In the first step, the FCM algorithm attempts to divide a finite collection of n elements into a group of c fuzzy clusters according to some given principle. Given a finite set of data, this algorithm returns a list of cluster centers C and a partition matrix:

In the second step, coefficients are assigned randomly to each data point for being in the clusters. Any point xk has a set of coefficients giving the degree of being in the kth cluster γik. In the third step, the mean of all points, weighted by their degree of fitting to the cluster, is estimated by relation:where m is the hyper-parameter, a fuzzier cluster will result at the end, if the value of m is higher.

For each observation, the clusters’ coefficients are computed by updating the partition matrix using relation:

This process is repeated until the algorithm has converged (that is, the coefficients’ change between two iterations is no more than the given sensitivity threshold). Where for each element, γ tells the degree to which element belongs to a cluster.

For an overlapped data set, FCM results are quite better than the K-mean. However, the FCM algorithm responds poorly to data sets that contain unequal size clusters. It is also sensitive to noise and outliers.

2.2. Tukey-Kramer Post Hoc Test

To find which cluster means are exactly different, a most frequently used post hoc test of Tukey-Kramer was performed. In this test mean between pairs of samples is compared by calculating the absolute mean difference in each cluster. Then the critical Q value was determined using relation:where Q = 5.99 from the K-Wallis test; S2pooled = Pooled variance across all groups; and n = Sample size for a given group = 10.

The pooled variance is calculated as the average of the variances for the clusters, which turns out to be 0.073. Thus, Qcriticalvalue is calculated as 0.511.

In the last step, the comparison was made between the absolute mean-variance and each cluster to the Q critical value. The difference is significant if the absolute mean variance is larger than the Q critical value.

3. Comparison with Different Approaches

In this study, the cluster solution of the observed data was compared with four clustering techniques of K-mediod, Density-based spatial clustering of applications with noise (DBSCAN), and Hierarchical and K-mean algorithms [4346]. Table 2 shows the comparison of these algorithms in terms of different criteria (distance measurement, granularity, initial and termination condition, etc.).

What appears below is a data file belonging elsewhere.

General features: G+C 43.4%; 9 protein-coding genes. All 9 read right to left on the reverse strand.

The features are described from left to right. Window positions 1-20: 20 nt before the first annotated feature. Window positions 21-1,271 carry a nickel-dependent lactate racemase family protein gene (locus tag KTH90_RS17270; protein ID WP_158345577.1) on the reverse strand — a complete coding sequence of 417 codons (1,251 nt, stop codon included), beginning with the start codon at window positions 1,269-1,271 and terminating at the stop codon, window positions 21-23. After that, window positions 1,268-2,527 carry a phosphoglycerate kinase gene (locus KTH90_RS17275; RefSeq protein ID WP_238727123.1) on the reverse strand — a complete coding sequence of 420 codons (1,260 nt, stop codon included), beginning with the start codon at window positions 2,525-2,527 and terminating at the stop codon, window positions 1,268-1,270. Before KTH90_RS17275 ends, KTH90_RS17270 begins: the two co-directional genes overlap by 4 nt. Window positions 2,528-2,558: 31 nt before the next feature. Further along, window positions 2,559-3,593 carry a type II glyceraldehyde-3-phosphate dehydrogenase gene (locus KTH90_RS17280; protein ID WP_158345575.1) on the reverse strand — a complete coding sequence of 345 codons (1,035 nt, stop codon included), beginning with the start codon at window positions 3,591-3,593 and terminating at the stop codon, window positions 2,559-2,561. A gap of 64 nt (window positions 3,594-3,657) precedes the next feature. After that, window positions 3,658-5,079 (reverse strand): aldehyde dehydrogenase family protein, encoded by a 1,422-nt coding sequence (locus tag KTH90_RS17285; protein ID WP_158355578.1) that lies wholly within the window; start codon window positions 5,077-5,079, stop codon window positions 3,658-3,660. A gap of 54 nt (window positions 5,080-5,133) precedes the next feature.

A comparison of -value obtained using K-mean, Hierarchical, and FCM is presented in Table 3 in terms of cluster profiling of amplitude and frequency using a non-parametric classical one-way ANOVA Kruskal-Wallis test. The results are shown in Figures 5 and 6 as box plots. The Kruskal-Wallis test gives the interpretation of consistency in observed data samples. In all three approaches, the computed -value is lower than the significance level of alpha = 0.05 for H/V amplitude, rejects the null hypothesis (Ho) for variable amplitude (Ao), and accepts the alternative hypothesis (Ha). For variable fo the computed -value is greater than the significance level alpha = 0.05, indicating that Kruskal-Wallis cannot reject the null hypothesis Ho.

The results of the Silhouette Index suggest that the FCM clustering solution is closer to +1, indicating the cluster is more consistent in differentiating the characteristics of observation data points. In contrast, Hierarchical and K-mean clustering solutions have negative Silhouette values, which tell about some misclassified locations of observed data.

4. Results and Discussion

This study is based on 159 sites. Some locations were very restricted and not allowed to carry out a survey. The official geological map on a local scale is also not available; the geological maps are only available from different research works in parts. The reason is the lack of studies that incorporate local soil conditions. But in this study, we try to map local soil and categorize it into different soil classes.

In this study, a meaningful cluster solution of the observed data was evaluated using the clustering algorithm of fuzzy C-mean. To see the effect of various centroids, the observed data set was iterated ten times for the optimal number of clusters by applying the fuzzy C-mean technique.